This episode features audio from one of our recent webinar presentations. Chris Burritt, D.O. and Peter A. Crist, M.D. discuss the care of Dr. Burritt’s patient Daisy who initially presented as anxious, grieving and unsure if she could take care of herself. Through in-person therapy that began before the pandemic and continued virtually, Dr. Burritt addressed Daisy’s characteristic tendencies to become scattered, put others before herself and shy away from expressing her frustration. Through the process, she discovered a strong natural impulse to take care of herself and do things her way. Dr. Burritt discusses how Daisy’s therapy progressed while Dr. Crist provides insight into underlying theories about medical orgone therapy and how Dr. Burritt was able to connect with this patient.
This episode features an interview and discussion with Susan Marcel D.O. She and Dr. Burritt reflect on the patients they’ve been working with, how the pandemic has affected their work, and what has been particularly moving during these difficult times.
This episode features the audio from one of our recent webinar presentations. Chris Burritt D.O. discusses his first appointment with a young man named Barry who was struggling with his deepening relationship with his girlfriend and came to therapy because of his anxiety. Dr. Burritt describes how he was able to connect with Barry in that first session by identifying his health and helping Barry to see it too. Following the presentation, Dee Apple Ph.D. and Jackie Bosworth, M.D. join for a discussion with questions from the webinar audience.
In this episode, Dr. Burritt interviews Peter Crist M.D., president of the ACO. Dr. Crist, an observer by nature, emphasizes the importance of distinguishing observations from conclusions and highlights this simple yet profound distinction as part of the foundation of functional thinking. He explains that what drew him to Wilhelm Reich’s work and orgonomy was Reich’s method of functional thinking. One must, as Reich put it, “observe, observe, and observe,” no matter how difficult it might be to not let feelings, preconceived notions or uncertainty cloud any judgments, and allow conclusions to spontaneously come to the observer.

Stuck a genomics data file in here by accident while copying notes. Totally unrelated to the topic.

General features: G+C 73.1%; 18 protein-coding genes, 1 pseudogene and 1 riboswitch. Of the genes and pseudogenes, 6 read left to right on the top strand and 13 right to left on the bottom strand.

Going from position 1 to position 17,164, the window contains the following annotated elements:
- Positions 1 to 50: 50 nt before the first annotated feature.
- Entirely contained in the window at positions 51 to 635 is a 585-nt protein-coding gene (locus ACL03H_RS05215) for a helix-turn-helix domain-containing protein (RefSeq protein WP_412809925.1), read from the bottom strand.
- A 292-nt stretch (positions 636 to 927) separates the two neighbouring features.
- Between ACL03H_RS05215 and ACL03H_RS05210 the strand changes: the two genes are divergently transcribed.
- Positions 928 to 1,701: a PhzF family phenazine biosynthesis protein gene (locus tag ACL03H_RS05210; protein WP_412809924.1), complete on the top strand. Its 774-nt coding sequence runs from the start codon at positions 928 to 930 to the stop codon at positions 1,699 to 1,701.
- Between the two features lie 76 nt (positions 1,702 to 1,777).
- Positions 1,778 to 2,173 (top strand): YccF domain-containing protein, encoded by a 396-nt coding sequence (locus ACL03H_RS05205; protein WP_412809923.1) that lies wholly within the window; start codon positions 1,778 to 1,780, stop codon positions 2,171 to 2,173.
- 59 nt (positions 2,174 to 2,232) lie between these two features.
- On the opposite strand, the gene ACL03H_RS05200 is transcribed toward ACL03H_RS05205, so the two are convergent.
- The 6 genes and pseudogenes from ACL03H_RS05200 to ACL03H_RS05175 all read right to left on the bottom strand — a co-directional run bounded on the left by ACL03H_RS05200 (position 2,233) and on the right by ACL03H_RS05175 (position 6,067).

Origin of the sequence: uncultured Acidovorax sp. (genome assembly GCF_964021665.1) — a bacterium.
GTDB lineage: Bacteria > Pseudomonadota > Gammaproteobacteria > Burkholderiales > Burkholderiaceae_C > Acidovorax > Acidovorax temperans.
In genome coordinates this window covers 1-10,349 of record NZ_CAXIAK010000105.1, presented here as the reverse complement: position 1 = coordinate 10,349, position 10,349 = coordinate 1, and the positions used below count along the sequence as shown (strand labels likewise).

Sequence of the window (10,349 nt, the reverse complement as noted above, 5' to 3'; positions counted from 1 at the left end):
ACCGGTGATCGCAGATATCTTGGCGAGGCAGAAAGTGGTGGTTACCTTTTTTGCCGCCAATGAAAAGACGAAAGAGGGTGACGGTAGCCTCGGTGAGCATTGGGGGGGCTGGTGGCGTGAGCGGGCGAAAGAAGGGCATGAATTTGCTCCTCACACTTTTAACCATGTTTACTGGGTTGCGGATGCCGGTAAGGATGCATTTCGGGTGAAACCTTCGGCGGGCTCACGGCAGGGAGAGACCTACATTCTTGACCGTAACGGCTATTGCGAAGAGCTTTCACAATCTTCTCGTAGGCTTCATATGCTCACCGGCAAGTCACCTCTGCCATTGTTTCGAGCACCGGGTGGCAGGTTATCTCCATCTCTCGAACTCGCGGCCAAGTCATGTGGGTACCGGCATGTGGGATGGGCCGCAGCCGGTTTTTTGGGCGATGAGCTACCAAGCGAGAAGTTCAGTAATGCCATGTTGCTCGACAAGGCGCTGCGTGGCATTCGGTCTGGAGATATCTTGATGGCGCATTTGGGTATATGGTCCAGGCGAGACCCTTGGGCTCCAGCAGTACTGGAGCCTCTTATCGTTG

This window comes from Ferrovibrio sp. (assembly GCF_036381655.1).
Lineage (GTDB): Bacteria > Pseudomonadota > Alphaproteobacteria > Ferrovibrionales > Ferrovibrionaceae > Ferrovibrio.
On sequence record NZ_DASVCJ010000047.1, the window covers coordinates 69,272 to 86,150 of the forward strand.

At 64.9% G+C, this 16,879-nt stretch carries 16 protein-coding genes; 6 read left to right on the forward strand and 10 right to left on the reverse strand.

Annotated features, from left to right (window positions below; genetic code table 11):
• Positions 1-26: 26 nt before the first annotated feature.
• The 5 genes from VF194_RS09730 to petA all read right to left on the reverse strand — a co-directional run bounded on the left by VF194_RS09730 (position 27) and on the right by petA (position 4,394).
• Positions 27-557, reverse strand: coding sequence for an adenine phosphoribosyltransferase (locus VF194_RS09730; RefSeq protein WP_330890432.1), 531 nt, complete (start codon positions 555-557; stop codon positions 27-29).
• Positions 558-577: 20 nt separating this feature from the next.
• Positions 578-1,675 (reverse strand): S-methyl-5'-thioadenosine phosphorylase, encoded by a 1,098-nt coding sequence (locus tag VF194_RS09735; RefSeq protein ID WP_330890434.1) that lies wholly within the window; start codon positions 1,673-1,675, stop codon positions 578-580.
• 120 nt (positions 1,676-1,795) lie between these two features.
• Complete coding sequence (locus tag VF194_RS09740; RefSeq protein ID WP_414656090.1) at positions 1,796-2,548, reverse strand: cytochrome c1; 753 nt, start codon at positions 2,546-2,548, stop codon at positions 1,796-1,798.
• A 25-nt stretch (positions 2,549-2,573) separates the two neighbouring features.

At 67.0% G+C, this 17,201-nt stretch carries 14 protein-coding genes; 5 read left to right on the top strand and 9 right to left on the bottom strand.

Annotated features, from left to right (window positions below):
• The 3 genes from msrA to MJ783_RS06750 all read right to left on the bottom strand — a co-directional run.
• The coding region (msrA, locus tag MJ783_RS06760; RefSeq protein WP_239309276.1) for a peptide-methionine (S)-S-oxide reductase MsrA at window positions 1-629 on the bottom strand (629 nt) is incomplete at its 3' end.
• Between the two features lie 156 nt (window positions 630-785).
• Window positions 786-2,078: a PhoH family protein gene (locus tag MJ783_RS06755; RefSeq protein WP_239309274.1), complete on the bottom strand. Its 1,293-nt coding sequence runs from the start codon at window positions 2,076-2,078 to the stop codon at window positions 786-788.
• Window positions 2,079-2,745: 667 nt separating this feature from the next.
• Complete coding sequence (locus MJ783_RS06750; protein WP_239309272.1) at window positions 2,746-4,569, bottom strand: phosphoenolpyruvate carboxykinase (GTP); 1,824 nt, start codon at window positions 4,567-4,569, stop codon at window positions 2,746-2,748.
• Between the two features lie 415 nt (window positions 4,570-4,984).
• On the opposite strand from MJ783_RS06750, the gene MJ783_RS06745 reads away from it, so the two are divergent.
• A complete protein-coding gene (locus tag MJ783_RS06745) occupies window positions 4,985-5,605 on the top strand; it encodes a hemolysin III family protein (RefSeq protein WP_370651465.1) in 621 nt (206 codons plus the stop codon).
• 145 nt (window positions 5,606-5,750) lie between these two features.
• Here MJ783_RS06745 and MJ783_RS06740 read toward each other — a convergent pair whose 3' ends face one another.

This episode features the audio from one of our recent webinar presentations. Dee Apple, Ph.D. shares an intriguing case about a distrustful, quirky, angry adolescent named Finn who’d had no success with three previous therapists. Dr. Apple describes how he took the time to develop trust with the boy, realizing that their relationship couldn’t be rushed. Over a series of sessions—thanks to Dr. Apple’s patience—they were able to address Finn’s prickly provocative character so that his sensitive healthy core nature could be uncovered. Following the presentation, Peter Crist, M.D. and Chris Burritt, D.O. join Dr. Apple for a discussion with questions from the webinar audience.
Dr. Dee Apple discusses his treatment of a young boy who was sensitive, self-conscious, and frozen in fear. It took many sessions for them to connect but with Dr. Apple’s understanding and encouragement young Alex was slowly able to come out of his shell and find his mojo. Listen in on a highlight of the audience discussion following the presentation.
How should parents address adolescent drug use? What is the rational role of an authority figure? Do parents matter?
Dr. Apple presents some of his adolescent patient’s therapy and his work with their parents with a focus on handling marijuana use. Following the presentation, Dr. Burritt and Dr. Apple discuss how Dr. Apple’s training with the ACO and his own therapy inform his practice, how parenting has changed in society, and how being aware of one’s own emotions and problems as a therapist or parent can greatly influence how one can help children and teens.
Dr. Alberto Foglia M.D. discusses the treatment of two patients and highlighted a key difference of how the ACO doctors view anxiety – as a symptom and not a diagnosis. We learn that anxiety can often be the result of another emotion (anger or sadness for example) being blocked. Dr. Foglia was able to address the one patient’s characteristic way of handling his feelings both psychologically and physically so successfully that not only did he feel emotionally more content and have his panic resolve but remarkably his blood pressure came down and anti-hypertensives were no longer required for treatment.
There is a lot of talk about marijuana in the news recently whether about recreational use or “medical” use. How much have you heard about the emotional effects it has on young people? Listen to Dr. Peter Crist M.D get to the heart of his patient’s problem and hear how together they address his “who cares” attitude only reinforced by his drug use.
Listen in and hear how Dr. Phil Heller M.D. turns John’s emergency into an opportunity for positive change. Highlighted in this presentation is the importance of a trusting doctor-patient relationship and truly understanding how a person’s characteristic attitude can be used to defend against strong emotions.